FedRAMP unveils new framework for prioritizing emerging tech


The cloud security program’s new Emerging Technology Prioritization Framework spells out new processes and guidance for cloud services providers specifically offering AI-based capabilities.

The federal government’s secure cloud computing validation program laid out a new operating framework that prioritizes integrating emerging technologies into federal agency operations.

Released on June 27, the Federal Risk and Authorization Management Program’s Emerging Technology Prioritization Framework provides guidance for both the public and private sectors regarding how FedRAMP will work to identify which emerging technologies to focus on implementing and how cloud service providers can request their emerging tech-powered products be prioritized. 

The new framework will first apply to artificial intelligence products and technologies, with a focus on chat interfaces, code generators and debugging tools, image generators and associated application program interfaces.

In order to reconcile the growing demand for automation in public sector operations with existing FedRAMP requirements, the framework will start with prioritizing up to three cloud service offerings per capability, meaning that up to 12 AI-based offerings could be prioritized. If designated a priority cloud-emerging technology system, FedRAMP will fast track the provider for agency use and adoption. 

“The framework is designed to expedite the inclusion of emerging technologies in the FedRAMP Marketplace, so agencies can more easily use modern tools to deliver on their missions,” a blog post on the framework’s release states

This final framework was preceded by a draft version issued in January. According to the General Services Administration — which manages the FedRAMP program — comments on that draft resulted in one key change: how to analyze if a given service qualifies as generative AI technology. In order to effectively classify an AI-enabled cloud service, a provider must submit public links to industry standard “model cards,” or descriptions of how underlying AI models are being leveraged in a digital system.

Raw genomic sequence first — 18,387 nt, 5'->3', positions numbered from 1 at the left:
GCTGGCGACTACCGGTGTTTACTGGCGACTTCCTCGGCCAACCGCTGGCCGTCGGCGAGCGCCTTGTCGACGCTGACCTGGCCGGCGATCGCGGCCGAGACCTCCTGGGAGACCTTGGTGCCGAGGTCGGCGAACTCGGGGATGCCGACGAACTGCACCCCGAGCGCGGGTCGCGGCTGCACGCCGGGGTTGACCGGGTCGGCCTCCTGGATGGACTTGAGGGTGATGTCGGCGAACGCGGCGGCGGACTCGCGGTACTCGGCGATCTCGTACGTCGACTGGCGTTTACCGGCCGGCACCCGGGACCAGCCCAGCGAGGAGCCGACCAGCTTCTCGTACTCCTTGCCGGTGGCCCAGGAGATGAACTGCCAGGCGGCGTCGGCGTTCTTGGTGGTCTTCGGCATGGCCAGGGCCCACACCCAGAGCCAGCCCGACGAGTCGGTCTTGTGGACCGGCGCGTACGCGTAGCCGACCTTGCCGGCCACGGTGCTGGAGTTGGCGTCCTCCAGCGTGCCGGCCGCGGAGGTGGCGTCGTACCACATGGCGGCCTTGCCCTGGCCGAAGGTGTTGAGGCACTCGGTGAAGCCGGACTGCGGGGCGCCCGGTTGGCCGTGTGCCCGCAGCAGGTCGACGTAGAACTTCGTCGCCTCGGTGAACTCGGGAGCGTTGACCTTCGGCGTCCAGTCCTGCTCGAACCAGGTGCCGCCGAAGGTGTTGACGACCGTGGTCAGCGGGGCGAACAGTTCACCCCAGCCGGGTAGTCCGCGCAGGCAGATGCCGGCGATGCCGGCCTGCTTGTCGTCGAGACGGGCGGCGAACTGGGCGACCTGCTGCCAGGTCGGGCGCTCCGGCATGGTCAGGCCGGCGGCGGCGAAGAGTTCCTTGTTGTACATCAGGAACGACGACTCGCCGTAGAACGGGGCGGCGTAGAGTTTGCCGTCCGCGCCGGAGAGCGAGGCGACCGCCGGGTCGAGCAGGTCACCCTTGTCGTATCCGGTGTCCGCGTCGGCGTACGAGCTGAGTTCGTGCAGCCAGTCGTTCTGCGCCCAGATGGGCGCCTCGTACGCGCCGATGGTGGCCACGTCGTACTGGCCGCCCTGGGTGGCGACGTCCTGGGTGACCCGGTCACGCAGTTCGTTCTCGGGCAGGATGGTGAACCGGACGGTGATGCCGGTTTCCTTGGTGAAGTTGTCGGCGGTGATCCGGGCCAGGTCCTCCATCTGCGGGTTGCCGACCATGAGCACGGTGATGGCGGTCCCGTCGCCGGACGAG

Part of this change was due to a lack of sufficient benchmarks to standardize the performance and structure of emerging tech systems. 

“FedRAMP will use the information on model cards to validate whether the AI being used is the type of capability being advertised,” the agency said. “The purpose of collecting this information is not to assess the performance of the AI capability, but about whether the capability being offered is the one intended for prioritization.”

As the new framework launches, FedRAMP will only accept submissions for this prioritization twice in the fiscal year. 

GSA has been working to modernize the FedRAMP authorization processes to meet increasing demand for cloud services, including work in late 2023 to leverage automation to help expedite the backlog in vendor authorization requests. 

GSA AdministratorRobin Carnahan told Nextgov/FCW in June that the agency has been piloting multiple AI technologies to improve internal workflows. She added that the agency is planning to create an AI advisory committee to better understand if and how agency needs can be improved through AI tech adoption.